White House Releases AI Bill of Rights

West World Robots rejoice!

The White House published a list of guidelines for the artificial intelligence industry meant to protect users from abuses from algorithms maintained by companies and agencies.

The guidelines, identified as the “Blueprint for an AI Bill of Rights,” were released by the White House Office of Science and Technology Policy on Tuesday and offer a list of five principles for ensuring users are protected from abuse empowered by the technology as it grows in prominence.

The bill of rights encourages designers to make sure that users are “protected from unsafe or ineffective” automated systems, to prohibit discriminatory use of algorithms, to build protections into products that will prevent “abusive data practices,” to ensure that systems are transparent, and to allow users to “opt-out” in favor of a human alternative when appropriate.

“Technologies will come and go, but foundational liberties, rights, opportunities, and access need to be held open, and it’s the government’s job to help ensure that’s the case,” Alondra Nelson, OSTP deputy director for science and society, told WIRED . “This is the White House saying that workers, students, consumers, communities, everyone in this country should expect and demand better from our technologies.”

The bill is currently opt-in, meaning that companies can ignore the guidelines unless federal agencies and Congress decide to enforce or expand them. Multiple federal agencies have stated that they intend to provide additional guidance on the technology, according to the Washington Post .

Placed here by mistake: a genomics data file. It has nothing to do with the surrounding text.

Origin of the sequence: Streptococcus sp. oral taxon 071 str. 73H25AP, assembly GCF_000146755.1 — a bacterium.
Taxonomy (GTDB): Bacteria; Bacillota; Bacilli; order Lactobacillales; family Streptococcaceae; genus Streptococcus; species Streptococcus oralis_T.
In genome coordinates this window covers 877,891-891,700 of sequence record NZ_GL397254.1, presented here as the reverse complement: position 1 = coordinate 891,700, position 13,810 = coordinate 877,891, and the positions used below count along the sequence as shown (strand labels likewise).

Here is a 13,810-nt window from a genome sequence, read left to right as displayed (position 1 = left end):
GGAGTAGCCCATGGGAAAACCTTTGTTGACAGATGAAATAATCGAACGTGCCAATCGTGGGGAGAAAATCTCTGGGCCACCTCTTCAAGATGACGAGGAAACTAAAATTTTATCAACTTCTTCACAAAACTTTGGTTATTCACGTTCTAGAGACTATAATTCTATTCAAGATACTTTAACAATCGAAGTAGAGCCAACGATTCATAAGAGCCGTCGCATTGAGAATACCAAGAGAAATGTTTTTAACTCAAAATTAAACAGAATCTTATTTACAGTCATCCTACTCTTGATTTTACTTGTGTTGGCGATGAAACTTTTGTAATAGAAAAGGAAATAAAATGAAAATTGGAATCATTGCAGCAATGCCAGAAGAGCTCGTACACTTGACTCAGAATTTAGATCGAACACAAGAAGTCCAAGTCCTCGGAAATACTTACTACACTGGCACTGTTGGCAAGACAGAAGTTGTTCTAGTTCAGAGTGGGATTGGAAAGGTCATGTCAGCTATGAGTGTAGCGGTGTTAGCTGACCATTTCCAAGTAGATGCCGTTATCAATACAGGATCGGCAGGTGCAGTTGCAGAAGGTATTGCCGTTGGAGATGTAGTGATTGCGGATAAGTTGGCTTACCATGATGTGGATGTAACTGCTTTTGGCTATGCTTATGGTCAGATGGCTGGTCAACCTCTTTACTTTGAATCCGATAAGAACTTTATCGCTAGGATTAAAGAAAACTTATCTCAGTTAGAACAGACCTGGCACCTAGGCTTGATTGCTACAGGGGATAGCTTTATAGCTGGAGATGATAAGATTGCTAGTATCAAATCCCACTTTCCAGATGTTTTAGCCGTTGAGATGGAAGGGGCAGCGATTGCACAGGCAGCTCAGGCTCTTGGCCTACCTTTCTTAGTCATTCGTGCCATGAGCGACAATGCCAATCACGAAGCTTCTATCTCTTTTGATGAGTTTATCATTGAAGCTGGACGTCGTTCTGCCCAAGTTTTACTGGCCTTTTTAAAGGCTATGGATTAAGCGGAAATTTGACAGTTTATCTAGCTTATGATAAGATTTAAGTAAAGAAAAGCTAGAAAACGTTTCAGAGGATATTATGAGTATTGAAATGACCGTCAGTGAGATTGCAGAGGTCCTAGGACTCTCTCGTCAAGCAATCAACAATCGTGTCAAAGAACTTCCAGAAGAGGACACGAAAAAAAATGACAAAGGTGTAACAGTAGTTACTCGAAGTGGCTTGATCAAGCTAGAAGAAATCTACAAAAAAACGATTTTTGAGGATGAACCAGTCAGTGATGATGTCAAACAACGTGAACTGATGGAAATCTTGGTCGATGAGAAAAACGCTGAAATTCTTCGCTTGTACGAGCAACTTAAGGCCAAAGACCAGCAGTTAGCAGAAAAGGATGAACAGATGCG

This includes the Department of Education issuing recommendations for AI use in schools by 2023, the Department of Health and Human Services releasing a related vision by the end of 2022, and the Department of Housing and Urban Development issuing guidelines for the use of algorithms in screening tenants.

The bill’s opt-in nature makes it difficult for the White House to rein in the abuse of AI by Big Tech in the near term. When asked why the blueprint does not mention bans as an option for controlling AI harms, a senior administration official noted that the document’s focus was shielding people from the tech that harms their rights, not prohibiting any specific technology.

The United States is not the only country attempting to curb the misuse of AI. The European Union is considering legislation that would rein in AI.

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